Premium fuel vs regular fuel: Is premium fuel worth it?

Premium fuel vs regular fuel: Is premium fuel worth it?

In the world of car ownership, there are plenty of decisions to be made. And while it might seem like a small detail compared to some of the bigger questions you’ll have as a car owner, picking between premium and regular fuel can feel like a big deal especially when prices in the UK seem to be ever-increasing.

Premium fuel will cost a lot more than cheaper fuels and is marketed with a whole host of benefits. But what exactly is the difference between premium fuel vs regular fuel? What about premium diesel vs regular diesel? And is the extra price justifiable in the UK, are premium fuels ever worth it? Read on to find out. 

Is premium diesel worth it?

For the most part, premium diesel is just marketing fluff, and their frequent use offers little tangible benefit to your car. So in this case, it’s not worth paying for premium diesel over regular in the UK. 

Premium diesel vs normal diesel

Unlike petrol engines, in diesel engines, fuel isn’t directly ignited to create power. A consequence of this is that fuel quality is unlikely to affect the engine or cause knocking in the same way it does for petrol engines. This means the octane number is not used as a measure of quality. 

Diesel fuels feature a cetane rating, which is a measure of the ignition properties. Whilst you may have already heard of an octane number, there’s a good chance you haven’t heard of a cetane number.  

It’s not advertised or displayed on premium fuel products because all diesel engines are designed to operate well at the cetane number of normal diesel. Increasing the cetane number has no noticeable effects on performance.  

Although different cetane numbers do exist, premium diesel typically doesn’t have a higher cetane number than standard diesel. It’s the presence of engine-cleaning additives that distinguish premium diesel from cheaper fuels.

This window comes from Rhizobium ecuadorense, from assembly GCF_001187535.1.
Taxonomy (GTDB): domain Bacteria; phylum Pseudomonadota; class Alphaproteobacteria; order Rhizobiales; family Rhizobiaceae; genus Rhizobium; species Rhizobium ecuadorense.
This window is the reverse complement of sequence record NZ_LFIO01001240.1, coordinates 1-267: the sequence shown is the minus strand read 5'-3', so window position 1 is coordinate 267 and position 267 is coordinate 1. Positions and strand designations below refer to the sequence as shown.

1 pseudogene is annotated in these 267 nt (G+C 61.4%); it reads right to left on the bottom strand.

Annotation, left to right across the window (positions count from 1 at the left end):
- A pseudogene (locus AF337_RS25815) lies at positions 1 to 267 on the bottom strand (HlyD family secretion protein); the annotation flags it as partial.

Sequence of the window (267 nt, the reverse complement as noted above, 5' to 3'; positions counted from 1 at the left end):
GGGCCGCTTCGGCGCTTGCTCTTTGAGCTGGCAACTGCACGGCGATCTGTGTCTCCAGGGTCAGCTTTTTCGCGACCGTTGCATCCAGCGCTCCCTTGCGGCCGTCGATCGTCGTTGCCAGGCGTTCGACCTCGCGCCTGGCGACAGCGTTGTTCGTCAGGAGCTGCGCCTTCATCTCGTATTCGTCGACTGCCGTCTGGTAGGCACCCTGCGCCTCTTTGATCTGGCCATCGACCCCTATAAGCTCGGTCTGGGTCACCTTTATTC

These fuels are heavily marketed, such as BP’s Ultimate Diesel with ‘Active technology’. It claims to use ‘millions of dirt-busting molecules’ to fight off the harmful effects of dirt in your engine.  

However, the reality is that all diesel is manufactured to a certain standard, and all diesel engines are designed to run well off this standard.  

It's worth saying that using premium diesel occasionally won’t hurt your engine, and may give you peace of mind over its condition. However, using premium diesel all the time is most likely a waste of money for most people.  

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Is premium fuel worth it?

For most people with regular cars, paying for premium fuel is not worth it. If you drive a normal petrol or diesel car, splurging on premium fuels will offer you very little benefit. If you make sure to get your car regularly checked and serviced, you should have no problems with engine deposits; and there are no real performance benefits from premium petrol. 

But if you drive a high-performance petrol car, paying for premium petrol is vital. You’ll protect your engine from damage and ensure it runs as it was designed to.  

How much more expensive is premium petrol?

Typically, premium fuels will cost around 10p more per litre than their regular alternatives (although this can vary significantly and may further increase with rising fuel costs). For a normal car, this equates to £5 more per tank. If you use your car every day and fill up frequently this will eventually add up.